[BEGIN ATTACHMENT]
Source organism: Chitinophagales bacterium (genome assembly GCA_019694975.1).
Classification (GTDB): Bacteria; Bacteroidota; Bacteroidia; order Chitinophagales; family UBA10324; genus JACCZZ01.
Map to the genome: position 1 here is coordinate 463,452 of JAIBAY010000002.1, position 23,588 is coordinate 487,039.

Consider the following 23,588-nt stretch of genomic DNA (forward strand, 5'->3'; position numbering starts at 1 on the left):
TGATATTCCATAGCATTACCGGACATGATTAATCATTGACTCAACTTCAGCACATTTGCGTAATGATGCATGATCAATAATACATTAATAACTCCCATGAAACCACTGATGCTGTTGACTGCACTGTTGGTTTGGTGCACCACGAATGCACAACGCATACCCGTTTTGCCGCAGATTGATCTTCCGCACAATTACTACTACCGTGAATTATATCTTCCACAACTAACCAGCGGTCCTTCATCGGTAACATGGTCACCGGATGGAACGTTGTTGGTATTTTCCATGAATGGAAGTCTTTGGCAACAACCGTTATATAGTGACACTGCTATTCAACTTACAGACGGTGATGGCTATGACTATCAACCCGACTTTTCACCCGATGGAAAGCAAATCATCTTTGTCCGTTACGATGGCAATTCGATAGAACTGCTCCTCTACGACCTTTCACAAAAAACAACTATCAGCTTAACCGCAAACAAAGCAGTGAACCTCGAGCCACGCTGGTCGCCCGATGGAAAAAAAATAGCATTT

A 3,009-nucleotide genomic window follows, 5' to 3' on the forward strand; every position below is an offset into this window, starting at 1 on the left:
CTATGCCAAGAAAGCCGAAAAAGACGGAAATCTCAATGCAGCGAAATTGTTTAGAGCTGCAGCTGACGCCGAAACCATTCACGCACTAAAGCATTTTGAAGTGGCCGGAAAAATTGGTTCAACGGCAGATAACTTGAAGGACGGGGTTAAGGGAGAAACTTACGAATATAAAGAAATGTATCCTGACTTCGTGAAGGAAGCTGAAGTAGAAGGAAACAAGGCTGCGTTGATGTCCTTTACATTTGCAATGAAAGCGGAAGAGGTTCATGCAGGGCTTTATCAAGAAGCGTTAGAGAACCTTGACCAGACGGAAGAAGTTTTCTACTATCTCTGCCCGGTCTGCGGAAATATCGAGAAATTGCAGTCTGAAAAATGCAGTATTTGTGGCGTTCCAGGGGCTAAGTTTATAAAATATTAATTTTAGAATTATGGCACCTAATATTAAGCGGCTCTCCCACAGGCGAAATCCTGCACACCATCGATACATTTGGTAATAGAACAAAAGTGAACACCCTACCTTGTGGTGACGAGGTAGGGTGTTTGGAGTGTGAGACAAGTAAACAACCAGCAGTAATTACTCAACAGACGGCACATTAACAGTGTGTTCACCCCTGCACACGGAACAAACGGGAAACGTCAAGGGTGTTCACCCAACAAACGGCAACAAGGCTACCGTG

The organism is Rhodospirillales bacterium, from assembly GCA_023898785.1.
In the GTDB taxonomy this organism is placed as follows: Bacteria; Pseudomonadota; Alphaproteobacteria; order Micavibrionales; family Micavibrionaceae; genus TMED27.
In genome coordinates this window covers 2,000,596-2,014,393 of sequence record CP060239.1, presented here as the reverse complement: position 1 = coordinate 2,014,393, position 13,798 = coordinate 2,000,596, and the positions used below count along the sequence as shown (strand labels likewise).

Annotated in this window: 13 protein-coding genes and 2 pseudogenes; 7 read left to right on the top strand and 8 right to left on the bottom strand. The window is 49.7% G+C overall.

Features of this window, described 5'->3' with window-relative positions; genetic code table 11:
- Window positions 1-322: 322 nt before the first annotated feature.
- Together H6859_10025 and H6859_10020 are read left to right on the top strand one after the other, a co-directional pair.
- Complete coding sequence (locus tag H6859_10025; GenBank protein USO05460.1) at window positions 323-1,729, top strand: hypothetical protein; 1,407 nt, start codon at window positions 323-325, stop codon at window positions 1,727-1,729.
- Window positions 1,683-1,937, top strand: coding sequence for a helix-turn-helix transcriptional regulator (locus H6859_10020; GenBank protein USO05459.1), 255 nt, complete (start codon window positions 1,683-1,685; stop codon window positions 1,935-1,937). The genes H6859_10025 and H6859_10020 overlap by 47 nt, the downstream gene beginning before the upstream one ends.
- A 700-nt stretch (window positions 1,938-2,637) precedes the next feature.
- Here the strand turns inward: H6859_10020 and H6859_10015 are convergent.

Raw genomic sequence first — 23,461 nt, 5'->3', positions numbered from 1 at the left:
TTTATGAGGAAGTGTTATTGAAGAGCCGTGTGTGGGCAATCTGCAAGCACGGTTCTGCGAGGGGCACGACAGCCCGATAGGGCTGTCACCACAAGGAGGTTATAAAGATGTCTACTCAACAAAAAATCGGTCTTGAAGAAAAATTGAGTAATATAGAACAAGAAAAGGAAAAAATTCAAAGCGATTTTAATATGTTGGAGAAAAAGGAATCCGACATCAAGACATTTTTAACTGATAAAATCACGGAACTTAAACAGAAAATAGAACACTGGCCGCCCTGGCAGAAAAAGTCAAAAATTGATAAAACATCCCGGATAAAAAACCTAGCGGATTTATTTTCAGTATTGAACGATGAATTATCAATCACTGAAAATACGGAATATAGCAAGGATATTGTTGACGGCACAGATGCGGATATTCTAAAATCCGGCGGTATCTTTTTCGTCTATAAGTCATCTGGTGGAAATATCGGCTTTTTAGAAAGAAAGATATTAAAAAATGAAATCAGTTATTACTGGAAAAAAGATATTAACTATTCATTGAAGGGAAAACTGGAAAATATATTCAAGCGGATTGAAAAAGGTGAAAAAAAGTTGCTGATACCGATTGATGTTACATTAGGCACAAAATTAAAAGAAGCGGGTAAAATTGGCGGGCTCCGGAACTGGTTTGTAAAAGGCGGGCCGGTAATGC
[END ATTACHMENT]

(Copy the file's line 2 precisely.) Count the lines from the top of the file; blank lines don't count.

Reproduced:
Classification (GTDB): Bacteria; Bacteroidota; Bacteroidia; order Chitinophagales; family UBA10324; genus JACCZZ01.